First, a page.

"The national government must be visible in addressing these problems."
One would think that after facing Ondoy, Yolanda, and a host of other super typhoons, the Philippines should already be a veteran in facing similar storms. It is not unreasonable to expect that government response should already be in place and ready to be implemented at a moment’s notice. We know that we would periodically face such storms. We have had a lot of practice but it seems that we have yet to learn our lessons.
Most of us were unprepared when #UlyssesPH struck. Compared with typhoons Rolly or even Siony, prior information on Ulysses was unusually scanty. Those affected by the two previous storms have not even begun to pick their lives up before Ulysses wreaked more havoc on us.
When Rolly and Siony spared Metro Manila and people, including myself and my family, we were relieved. We expected Rolly to batter the metropolis and thus, prepared for the eventuality. However, after Siony, we did not know that Ondoy 2 was coming at its heels and that it would even be more devastating for many.
My most horrific memory of typhoons was when I was perhaps five or six years old. I do not remember the storm’s name but I vividly recall the experience. We were living at the urban poor community very near the boundary of San Juan and Sta. Mesa. I still remember playing and crossing the gigantic tube (I do not know what this was for) that ran across the body of water between San Juan and Manila.
When the typhoon struck, I remember seeing water everywhere. In hindsight, the river must have overflowed flooding nearby areas. Before we knew it, our small house was already flooded. Next thing I remember is my father carrying both me and my younger brother as he waded through the water onto a bigger house with an upper floor. When we reached the house, a male neighbor reached out from a window to get me and my brother. I remember seeing many of our neighbors’ kids in the only house nearby with a second floor. It became our safe haven.
After the flood subsided, I remember being part of a poor community that was trying very hard to restart lives. I remember my father getting a very bad case of skin disease that looked like nasty wounds on his legs after the flooding. Soon after my father got better, our family left the area and transferred to the inner parts of San Juan. Perhaps my parents did not want to experience the same thing ever again.
So I know the horrors of massive flooding particularly to those living in poor communities. This experience was running through my mind as the howling and hissing winds and torrential rains of super typhoon #UlyssesPH ravaged Metro Manila and other areas. I no longer live in an area that is vulnerable to typhoons but like many, I was up almost the whole night. I was especially worried for Marikina because of the Ondoy catastrophe.
While monitoring, I was online with friends. We were all scared as we updated each other about our situation. I was looking for news reports about what government was doing but all I could find were the responses of LGUs. During times like this, it is always good to see national leaders on top of the situation coordinating efforts to respond to the calamity. It is good to give people hope and assurance that adequate action is being undertaken. People need to know that government cares. Doing this is always good for the nation’s psyche. But it seemed that national government was absent. Were our officials as uninformed as we were?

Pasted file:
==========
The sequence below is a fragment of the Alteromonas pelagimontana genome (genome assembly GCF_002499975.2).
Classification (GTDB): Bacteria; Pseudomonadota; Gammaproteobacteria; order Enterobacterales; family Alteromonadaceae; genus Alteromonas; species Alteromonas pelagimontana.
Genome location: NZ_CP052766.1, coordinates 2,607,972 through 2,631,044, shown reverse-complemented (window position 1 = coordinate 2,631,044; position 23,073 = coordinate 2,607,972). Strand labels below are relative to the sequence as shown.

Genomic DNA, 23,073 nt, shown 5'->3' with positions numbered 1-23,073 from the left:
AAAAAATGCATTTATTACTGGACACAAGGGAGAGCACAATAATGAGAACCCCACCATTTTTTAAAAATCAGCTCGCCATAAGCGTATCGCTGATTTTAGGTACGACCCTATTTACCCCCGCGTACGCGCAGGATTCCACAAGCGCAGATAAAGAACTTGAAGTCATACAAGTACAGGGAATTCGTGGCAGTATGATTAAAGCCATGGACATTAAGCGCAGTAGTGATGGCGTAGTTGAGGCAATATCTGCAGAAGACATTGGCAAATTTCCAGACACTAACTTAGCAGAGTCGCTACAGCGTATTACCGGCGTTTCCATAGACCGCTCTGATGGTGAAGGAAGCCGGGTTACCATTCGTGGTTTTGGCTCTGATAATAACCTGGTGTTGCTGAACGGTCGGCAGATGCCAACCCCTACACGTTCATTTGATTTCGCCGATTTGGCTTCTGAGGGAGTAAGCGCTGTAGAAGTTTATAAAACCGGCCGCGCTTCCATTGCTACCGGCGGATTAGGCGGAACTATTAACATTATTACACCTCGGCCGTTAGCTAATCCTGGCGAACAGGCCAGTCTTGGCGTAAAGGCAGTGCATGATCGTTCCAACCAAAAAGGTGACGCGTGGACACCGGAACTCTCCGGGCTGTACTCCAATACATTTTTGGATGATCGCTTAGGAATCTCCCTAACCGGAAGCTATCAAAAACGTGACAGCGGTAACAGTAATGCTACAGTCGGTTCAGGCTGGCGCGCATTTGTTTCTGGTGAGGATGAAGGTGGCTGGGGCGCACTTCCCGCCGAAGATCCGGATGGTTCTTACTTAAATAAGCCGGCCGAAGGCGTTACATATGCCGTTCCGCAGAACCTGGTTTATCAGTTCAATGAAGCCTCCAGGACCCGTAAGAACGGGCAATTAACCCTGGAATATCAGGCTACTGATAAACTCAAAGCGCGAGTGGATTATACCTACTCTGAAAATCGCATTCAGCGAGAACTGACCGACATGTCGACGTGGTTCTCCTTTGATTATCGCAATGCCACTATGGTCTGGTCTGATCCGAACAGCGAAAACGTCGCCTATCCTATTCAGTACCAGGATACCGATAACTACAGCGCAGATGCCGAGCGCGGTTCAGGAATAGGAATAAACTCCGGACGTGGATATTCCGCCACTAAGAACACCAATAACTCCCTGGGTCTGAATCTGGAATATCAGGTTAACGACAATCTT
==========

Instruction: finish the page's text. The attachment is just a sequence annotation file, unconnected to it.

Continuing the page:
Trees were swishing and swaying as I have never seen them do. Very heavy rains were nonstop. I heard a nearby Meralco transformer explode. The pitch-black environs after—like the government’s invisibility at a most crucial time—did not help.
We all saw the disaster that ensued. Lives, livelihood, and properties were lost. A friend and his family needed to be rescued. He lost his precious book and old documents collection. Another friend’s house was completely destroyed alongside everything in it. Images of drenched families with children, infants, and pregnant women on their roofs waiting for rescue flooded social media. People were PLEADING to be helped. The picture of a dead toddler cradled by his grieving mother was heartbreaking. This was sickening. Seeing the Filipino people virtually abandoned by the government was too painful.
Ondoy, Yolanda, and Ulysses will surely happen again. The country is predisposed to strong typhoons. It is just a matter of time before the next one brings another disaster if we remain unprepared. We need better and long lasting, if not permanent solutions. For instance, we should remember that Marikina is a VALLEY. As such, flooding is expected. In developing solutions, this fact must be taken into account.
The National Disaster Risk Reduction and Management Council (NDRRMC) MUST seriously work with stakeholders including those in flood-prone areas. They should come up with systems, mechanisms, structures, and effective measures to prepare for, and effectively address and manage natural calamities such as super typhoons. Citizens must be involved so they OWN the responses, become responsible, and follow protocols. Communication must be pro-active.
Most importantly, the national government must be visible in addressing these problems. Never again should the Filipino people feel abandoned by their public servants. NEVER AGAIN.
@bethangsioco on Twitter Elizabeth Angsioco on Facebook